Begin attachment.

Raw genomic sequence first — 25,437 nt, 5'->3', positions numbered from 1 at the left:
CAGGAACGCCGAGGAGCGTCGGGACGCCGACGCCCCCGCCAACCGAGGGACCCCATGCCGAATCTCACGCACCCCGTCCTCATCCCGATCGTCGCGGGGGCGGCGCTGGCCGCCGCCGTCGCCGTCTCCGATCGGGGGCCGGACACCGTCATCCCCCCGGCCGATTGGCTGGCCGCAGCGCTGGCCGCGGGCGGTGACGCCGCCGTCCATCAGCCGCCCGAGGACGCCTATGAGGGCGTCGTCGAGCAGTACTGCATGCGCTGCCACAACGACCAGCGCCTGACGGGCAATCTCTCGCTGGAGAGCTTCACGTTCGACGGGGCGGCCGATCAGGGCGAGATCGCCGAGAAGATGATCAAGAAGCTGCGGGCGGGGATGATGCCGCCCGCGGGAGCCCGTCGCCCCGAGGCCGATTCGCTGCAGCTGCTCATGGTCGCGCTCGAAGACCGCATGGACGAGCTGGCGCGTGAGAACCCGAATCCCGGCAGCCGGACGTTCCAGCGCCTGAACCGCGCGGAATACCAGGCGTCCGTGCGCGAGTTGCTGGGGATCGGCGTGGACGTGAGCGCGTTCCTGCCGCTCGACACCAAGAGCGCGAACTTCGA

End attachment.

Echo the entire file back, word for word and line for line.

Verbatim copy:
Raw genomic sequence first — 25,437 nt, 5'->3', positions numbered from 1 at the left:
CAGGAACGCCGAGGAGCGTCGGGACGCCGACGCCCCCGCCAACCGAGGGACCCCATGCCGAATCTCACGCACCCCGTCCTCATCCCGATCGTCGCGGGGGCGGCGCTGGCCGCCGCCGTCGCCGTCTCCGATCGGGGGCCGGACACCGTCATCCCCCCGGCCGATTGGCTGGCCGCAGCGCTGGCCGCGGGCGGTGACGCCGCCGTCCATCAGCCGCCCGAGGACGCCTATGAGGGCGTCGTCGAGCAGTACTGCATGCGCTGCCACAACGACCAGCGCCTGACGGGCAATCTCTCGCTGGAGAGCTTCACGTTCGACGGGGCGGCCGATCAGGGCGAGATCGCCGAGAAGATGATCAAGAAGCTGCGGGCGGGGATGATGCCGCCCGCGGGAGCCCGTCGCCCCGAGGCCGATTCGCTGCAGCTGCTCATGGTCGCGCTCGAAGACCGCATGGACGAGCTGGCGCGTGAGAACCCGAATCCCGGCAGCCGGACGTTCCAGCGCCTGAACCGCGCGGAATACCAGGCGTCCGTGCGCGAGTTGCTGGGGATCGGCGTGGACGTGAGCGCGTTCCTGCCGCTCGACACCAAGAGCGCGAACTTCGA